Workplace Communication

Is Playing it Safe Hurting Your Relationships at Work and Home?

Is Playing it Safe Hurting Your Relationships at Work and Home?

For those who don’t know it, when I’m not training on communication, customer service, and working relationships, I foster animals for my local animal control facility.

Right now, I’m fostering a mother Chihuahua and her four puppies, who turned 6-weeks old this week. They’ve just gotten to the age where they’re really a lot of fun and I enjoy taking them outside and watching them explore the world. However, sometimes, one will hold back a bit, unsure of what that STRANGE object is, or whether climbing down the steps is something that can actually be done.

you can't play it safe in relationshipsThe puppies’ fear and desire to play it safe reminded me that many people do the same thing in their relationships; both personal and professional.  They’re afraid to communicate their thoughts, ideas, and needs because they’re afraid of others’ reactions. However, what they don’t realize is that nothing gets better, relationships don’t improve, and people don’t respect those who don’t communicate.

Whether it’s at work or in your personal relationships, you’ve got to stop playing it safe and start taking some communication risks if you want to build strong relationships with those around you.

Here are some risks you should consider.

Risk uncomfortable conversations

Relationships are built on trust and trust is built on communication. If you can’t be honest with those around you, you’ll never have successful working or personal relationships. If your coworker’s work habits impact your ability to do your job, or you’re not getting the support you need from your spouse, you have to let them know. When you don’t, you suffer, the other person suffers, and your relationship suffers. To be successful, you have to take the risk to confront others appropriately, not via email, but actually sitting down with someone one-on-one and talk about issues that need to be addressed. If you don’t know how, take a communication course or ask the advice of a mentor. If all else fails, start the conversation by saying, “I’m not really sure how to say this the right way, but there’s something I need to talk with you about that’s been bothering me . . .”

On the flip side of this issue, you also need to risk listening and participating in an uncomfortable conversation when someone brings their concerns to you!

relationships involve risk and sometimes you'll get hurtRisk looking foolish

Too many people don’t share their ideas and concerns because they’re afraid of looking stupid or foolish. It’s interesting that many people feel that about themselves, but are understanding when others do so and are relieved when someone else states a concern they also have or asks a question they wanted to ask. Push past the fear of looking foolish and share your ideas and concerns. Sometimes you might fall on your face, but even when you do, you can learn something from the experience.

Risk self-disclosure

Self-disclosure is intentionally revealing personal information to another person. Of course, we should use good sense when revealing personal information at work, and for MANY people, they should be more selective about what they reveal on social media. That being said, for relationships to be established and to grow, there must be self disclosure. You’ll also find, that as you disclose, others will feel more safe and comfortable to disclose to you, thus strengthening your relationship.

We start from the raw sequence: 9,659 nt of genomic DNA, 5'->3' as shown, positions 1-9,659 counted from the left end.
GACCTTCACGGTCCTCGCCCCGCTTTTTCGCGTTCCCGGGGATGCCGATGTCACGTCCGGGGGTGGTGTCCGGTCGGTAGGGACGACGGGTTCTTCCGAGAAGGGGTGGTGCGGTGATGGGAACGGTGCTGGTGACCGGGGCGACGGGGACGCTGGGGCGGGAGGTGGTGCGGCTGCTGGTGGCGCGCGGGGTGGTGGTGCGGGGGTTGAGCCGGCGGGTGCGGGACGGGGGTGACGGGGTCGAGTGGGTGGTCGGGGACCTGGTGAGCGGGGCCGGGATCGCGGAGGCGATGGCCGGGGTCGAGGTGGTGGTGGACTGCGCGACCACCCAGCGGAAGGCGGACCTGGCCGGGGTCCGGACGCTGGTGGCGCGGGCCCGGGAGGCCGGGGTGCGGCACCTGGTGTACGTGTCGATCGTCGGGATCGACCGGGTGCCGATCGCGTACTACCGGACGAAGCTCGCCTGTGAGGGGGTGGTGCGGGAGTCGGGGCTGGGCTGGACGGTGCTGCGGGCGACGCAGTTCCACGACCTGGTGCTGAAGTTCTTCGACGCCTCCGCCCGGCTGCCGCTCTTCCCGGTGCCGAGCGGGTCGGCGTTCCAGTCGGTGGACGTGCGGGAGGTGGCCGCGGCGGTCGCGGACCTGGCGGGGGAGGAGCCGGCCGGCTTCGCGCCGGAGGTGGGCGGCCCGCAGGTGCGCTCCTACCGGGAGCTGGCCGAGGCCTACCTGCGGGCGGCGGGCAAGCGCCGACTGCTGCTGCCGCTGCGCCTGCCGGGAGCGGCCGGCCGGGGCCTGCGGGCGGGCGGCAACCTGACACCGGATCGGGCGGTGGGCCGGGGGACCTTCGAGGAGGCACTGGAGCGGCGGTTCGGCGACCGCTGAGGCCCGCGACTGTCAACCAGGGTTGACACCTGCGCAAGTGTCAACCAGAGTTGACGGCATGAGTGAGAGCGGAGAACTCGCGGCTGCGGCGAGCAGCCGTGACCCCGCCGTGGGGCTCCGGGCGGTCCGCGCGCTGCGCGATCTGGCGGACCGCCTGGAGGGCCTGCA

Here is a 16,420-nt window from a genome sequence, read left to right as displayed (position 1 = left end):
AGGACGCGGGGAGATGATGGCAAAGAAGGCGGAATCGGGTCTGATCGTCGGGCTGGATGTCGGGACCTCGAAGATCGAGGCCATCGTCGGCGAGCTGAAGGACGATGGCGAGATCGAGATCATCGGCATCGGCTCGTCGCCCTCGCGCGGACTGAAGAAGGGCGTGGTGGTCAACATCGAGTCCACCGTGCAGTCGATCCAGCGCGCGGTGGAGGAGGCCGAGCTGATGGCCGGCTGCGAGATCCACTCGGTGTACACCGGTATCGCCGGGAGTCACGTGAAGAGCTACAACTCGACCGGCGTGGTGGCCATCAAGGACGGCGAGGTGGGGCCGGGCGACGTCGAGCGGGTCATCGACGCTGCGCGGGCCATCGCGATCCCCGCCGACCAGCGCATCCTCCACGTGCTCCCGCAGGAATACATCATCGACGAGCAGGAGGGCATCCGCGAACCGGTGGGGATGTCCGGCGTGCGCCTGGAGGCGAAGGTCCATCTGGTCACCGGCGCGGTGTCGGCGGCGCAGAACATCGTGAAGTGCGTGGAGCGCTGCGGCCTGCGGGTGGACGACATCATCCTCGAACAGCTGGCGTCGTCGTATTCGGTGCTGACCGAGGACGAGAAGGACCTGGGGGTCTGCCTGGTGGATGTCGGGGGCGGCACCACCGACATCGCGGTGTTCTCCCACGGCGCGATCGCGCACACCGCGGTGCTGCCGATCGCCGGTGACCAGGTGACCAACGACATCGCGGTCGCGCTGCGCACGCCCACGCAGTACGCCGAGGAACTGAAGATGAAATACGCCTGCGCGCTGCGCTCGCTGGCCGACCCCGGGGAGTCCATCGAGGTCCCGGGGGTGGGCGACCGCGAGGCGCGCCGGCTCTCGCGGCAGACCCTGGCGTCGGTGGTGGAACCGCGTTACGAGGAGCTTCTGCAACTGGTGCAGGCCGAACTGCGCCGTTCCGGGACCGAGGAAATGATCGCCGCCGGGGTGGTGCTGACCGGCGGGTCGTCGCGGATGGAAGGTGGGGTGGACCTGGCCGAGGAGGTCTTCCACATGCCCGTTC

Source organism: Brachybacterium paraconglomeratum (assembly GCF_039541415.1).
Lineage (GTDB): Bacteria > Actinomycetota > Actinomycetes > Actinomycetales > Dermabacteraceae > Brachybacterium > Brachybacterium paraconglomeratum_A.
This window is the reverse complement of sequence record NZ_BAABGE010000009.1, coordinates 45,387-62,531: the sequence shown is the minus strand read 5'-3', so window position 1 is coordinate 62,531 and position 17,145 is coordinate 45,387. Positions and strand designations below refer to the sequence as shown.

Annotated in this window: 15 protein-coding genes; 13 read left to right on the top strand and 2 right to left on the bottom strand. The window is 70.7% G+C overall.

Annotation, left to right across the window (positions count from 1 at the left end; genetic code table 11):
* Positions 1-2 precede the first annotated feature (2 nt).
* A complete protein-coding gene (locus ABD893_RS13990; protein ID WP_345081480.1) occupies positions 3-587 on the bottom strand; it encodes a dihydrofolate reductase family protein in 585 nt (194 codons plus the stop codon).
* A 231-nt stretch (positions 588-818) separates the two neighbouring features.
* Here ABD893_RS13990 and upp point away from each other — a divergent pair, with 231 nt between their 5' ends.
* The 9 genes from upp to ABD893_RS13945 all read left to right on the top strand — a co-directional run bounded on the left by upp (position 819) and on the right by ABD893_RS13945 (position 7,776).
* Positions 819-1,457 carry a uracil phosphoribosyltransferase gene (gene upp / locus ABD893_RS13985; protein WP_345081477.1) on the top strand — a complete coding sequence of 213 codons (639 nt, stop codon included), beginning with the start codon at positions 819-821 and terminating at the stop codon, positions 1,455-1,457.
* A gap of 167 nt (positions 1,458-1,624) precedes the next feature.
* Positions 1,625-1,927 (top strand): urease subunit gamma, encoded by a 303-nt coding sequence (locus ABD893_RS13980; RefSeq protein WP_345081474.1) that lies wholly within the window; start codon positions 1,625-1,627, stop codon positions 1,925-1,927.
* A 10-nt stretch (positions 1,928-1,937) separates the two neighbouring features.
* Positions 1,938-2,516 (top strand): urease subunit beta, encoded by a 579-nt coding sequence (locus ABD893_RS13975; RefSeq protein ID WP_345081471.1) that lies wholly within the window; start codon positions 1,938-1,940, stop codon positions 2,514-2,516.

Risk rejection

Too many people avoid asking for something in a relationship because they fear rejection. “If I ask my coworker to cover for me over the lunch hour, he’ll say no.” “If I ask my sister to take mom to the doctor for me, she’ll say she’s busy and won’t help.” However, by not asking for what you need in a relationship, the answer is automatically NO, so why not take the risk to ask? At least if you do, you have a 50/50 chance of a YES.

Risk saying NO

The people who don’t ask for things because they fear rejection, are often the same people who can’t say no to anything because they don’t want others to think they’re bad people or not “team players.” However, every healthy relationship requires boundaries. The only way others know what our boundaries are is if we tell them and say “no” when someone asks us to step outside them. For example, if a coworker asks you to cover for him over the lunch hour, and you’ve done that for three weeks in a row, or he always asks you and never asks other coworkers, it might be time to risk saying, “I can’t cover for you today Mark, I have a commitment during the lunch hour.” It may be uncomfortable to tell others no, but when saying no is the right thing for you, the other person, or your relationship, it’s something that needs to be said. (Click here for more help in learning HOW to say no. )

to build lasting relationships, you have to go all in.Taking these communication risks in your work and personal relationships may not be easy at first, but you’ll find when you take a leap of faith to overcome your fear, not only is it incredibly freeing, but your relationships will grow stronger as a result.

What communication risks are you going to take in your relationships this week? Comment and let me know!


Amy Castro is a workplace communication expert, speaker, trainer, and writer of  The Performance Communication Blog. She also authored the book, Practical Communication- 25 Tips, Tools, and Techniques for Getting Along and Getting Things Done.


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